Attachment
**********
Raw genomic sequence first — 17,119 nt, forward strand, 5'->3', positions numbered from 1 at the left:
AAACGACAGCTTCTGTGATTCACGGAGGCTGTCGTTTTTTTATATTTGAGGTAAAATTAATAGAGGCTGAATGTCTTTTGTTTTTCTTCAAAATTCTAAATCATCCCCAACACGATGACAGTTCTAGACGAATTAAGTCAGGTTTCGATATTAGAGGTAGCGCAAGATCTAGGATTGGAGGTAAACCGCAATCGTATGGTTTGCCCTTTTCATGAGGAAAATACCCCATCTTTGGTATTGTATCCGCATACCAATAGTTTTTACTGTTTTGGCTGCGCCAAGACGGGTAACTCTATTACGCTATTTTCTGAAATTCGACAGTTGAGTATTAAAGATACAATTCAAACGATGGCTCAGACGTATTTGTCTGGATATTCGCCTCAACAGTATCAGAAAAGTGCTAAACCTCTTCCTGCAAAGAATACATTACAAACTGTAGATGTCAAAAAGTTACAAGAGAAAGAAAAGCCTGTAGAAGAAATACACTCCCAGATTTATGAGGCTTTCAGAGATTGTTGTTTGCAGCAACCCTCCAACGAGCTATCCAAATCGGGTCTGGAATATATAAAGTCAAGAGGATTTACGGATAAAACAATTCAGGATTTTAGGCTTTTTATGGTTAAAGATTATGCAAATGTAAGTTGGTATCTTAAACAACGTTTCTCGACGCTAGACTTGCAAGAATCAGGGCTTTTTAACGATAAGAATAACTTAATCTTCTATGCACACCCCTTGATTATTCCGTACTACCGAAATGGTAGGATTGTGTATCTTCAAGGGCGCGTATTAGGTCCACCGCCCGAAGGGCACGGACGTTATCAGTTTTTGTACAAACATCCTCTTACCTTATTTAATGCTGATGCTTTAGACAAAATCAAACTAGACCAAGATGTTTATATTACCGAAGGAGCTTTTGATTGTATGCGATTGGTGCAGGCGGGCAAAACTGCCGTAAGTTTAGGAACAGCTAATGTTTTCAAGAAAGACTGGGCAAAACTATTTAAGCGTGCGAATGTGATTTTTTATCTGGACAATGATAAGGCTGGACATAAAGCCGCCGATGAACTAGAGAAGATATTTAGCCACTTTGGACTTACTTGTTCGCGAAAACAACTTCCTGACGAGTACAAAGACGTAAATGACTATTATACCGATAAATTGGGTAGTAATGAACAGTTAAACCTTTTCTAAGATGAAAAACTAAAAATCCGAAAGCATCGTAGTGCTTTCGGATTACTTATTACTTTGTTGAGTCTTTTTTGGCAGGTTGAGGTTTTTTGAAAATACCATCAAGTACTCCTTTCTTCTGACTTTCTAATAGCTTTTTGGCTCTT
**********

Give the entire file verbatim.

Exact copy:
Raw genomic sequence first — 17,119 nt, forward strand, 5'->3', positions numbered from 1 at the left:
AAACGACAGCTTCTGTGATTCACGGAGGCTGTCGTTTTTTTATATTTGAGGTAAAATTAATAGAGGCTGAATGTCTTTTGTTTTTCTTCAAAATTCTAAATCATCCCCAACACGATGACAGTTCTAGACGAATTAAGTCAGGTTTCGATATTAGAGGTAGCGCAAGATCTAGGATTGGAGGTAAACCGCAATCGTATGGTTTGCCCTTTTCATGAGGAAAATACCCCATCTTTGGTATTGTATCCGCATACCAATAGTTTTTACTGTTTTGGCTGCGCCAAGACGGGTAACTCTATTACGCTATTTTCTGAAATTCGACAGTTGAGTATTAAAGATACAATTCAAACGATGGCTCAGACGTATTTGTCTGGATATTCGCCTCAACAGTATCAGAAAAGTGCTAAACCTCTTCCTGCAAAGAATACATTACAAACTGTAGATGTCAAAAAGTTACAAGAGAAAGAAAAGCCTGTAGAAGAAATACACTCCCAGATTTATGAGGCTTTCAGAGATTGTTGTTTGCAGCAACCCTCCAACGAGCTATCCAAATCGGGTCTGGAATATATAAAGTCAAGAGGATTTACGGATAAAACAATTCAGGATTTTAGGCTTTTTATGGTTAAAGATTATGCAAATGTAAGTTGGTATCTTAAACAACGTTTCTCGACGCTAGACTTGCAAGAATCAGGGCTTTTTAACGATAAGAATAACTTAATCTTCTATGCACACCCCTTGATTATTCCGTACTACCGAAATGGTAGGATTGTGTATCTTCAAGGGCGCGTATTAGGTCCACCGCCCGAAGGGCACGGACGTTATCAGTTTTTGTACAAACATCCTCTTACCTTATTTAATGCTGATGCTTTAGACAAAATCAAACTAGACCAAGATGTTTATATTACCGAAGGAGCTTTTGATTGTATGCGATTGGTGCAGGCGGGCAAAACTGCCGTAAGTTTAGGAACAGCTAATGTTTTCAAGAAAGACTGGGCAAAACTATTTAAGCGTGCGAATGTGATTTTTTATCTGGACAATGATAAGGCTGGACATAAAGCCGCCGATGAACTAGAGAAGATATTTAGCCACTTTGGACTTACTTGTTCGCGAAAACAACTTCCTGACGAGTACAAAGACGTAAATGACTATTATACCGATAAATTGGGTAGTAATGAACAGTTAAACCTTTTCTAAGATGAAAAACTAAAAATCCGAAAGCATCGTAGTGCTTTCGGATTACTTATTACTTTGTTGAGTCTTTTTTGGCAGGTTGAGGTTTTTTGAAAATACCATCAAGTACTCCTTTCTTCTGACTTTCTAATAGCTTTTTGGCTCTT